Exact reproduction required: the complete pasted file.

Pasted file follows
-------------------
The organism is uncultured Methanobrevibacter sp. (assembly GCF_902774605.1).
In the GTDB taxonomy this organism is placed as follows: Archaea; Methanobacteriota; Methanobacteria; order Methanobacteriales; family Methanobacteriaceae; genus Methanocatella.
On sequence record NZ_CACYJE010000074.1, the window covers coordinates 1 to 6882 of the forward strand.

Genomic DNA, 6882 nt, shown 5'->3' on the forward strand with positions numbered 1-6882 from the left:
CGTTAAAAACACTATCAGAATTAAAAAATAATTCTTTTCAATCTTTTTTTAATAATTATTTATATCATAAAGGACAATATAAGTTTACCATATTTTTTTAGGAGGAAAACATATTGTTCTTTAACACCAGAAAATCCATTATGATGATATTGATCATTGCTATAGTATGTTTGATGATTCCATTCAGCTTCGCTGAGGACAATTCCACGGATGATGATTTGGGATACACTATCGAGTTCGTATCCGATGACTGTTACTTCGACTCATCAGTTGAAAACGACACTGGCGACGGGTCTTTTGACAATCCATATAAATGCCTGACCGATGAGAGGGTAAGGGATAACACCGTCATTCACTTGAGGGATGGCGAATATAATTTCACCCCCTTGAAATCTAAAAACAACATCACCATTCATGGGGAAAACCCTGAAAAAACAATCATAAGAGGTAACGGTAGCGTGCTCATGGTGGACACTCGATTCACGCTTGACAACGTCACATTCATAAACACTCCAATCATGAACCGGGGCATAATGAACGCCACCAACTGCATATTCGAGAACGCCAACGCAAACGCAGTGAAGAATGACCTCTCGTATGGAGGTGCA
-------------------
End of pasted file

The organism is uncultured Methanobrevibacter sp. (assembly GCF_902774605.1).
In the GTDB taxonomy this organism is placed as follows: Archaea; Methanobacteriota; Methanobacteria; order Methanobacteriales; family Methanobacteriaceae; genus Methanocatella.
On sequence record NZ_CACYJE010000074.1, the window covers coordinates 1 to 6882 of the forward strand.

Genomic DNA, 6882 nt, shown 5'->3' on the forward strand with positions numbered 1-6882 from the left:
CGTTAAAAACACTATCAGAATTAAAAAATAATTCTTTTCAATCTTTTTTTAATAATTATTTATATCATAAAGGACAATATAAGTTTACCATATTTTTTTAGGAGGAAAACATATTGTTCTTTAACACCAGAAAATCCATTATGATGATATTGATCATTGCTATAGTATGTTTGATGATTCCATTCAGCTTCGCTGAGGACAATTCCACGGATGATGATTTGGGATACACTATCGAGTTCGTATCCGATGACTGTTACTTCGACTCATCAGTTGAAAACGACACTGGCGACGGGTCTTTTGACAATCCATATAAATGCCTGACCGATGAGAGGGTAAGGGATAACACCGTCATTCACTTGAGGGATGGCGAATATAATTTCACCCCCTTGAAATCTAAAAACAACATCACCATTCATGGGGAAAACCCTGAAAAAACAATCATAAGAGGTAACGGTAGCGTGCTCATGGTGGACACTCGATTCACGCTTGACAACGTCACATTCATAAACACTCCAATCATGAACCGGGGCATAATGAACGCCACCAACTGCATATTCGAGAACGCCAACGCAAACGCAGTGAAGAATGACCTCTCGTATGGAGGTGCA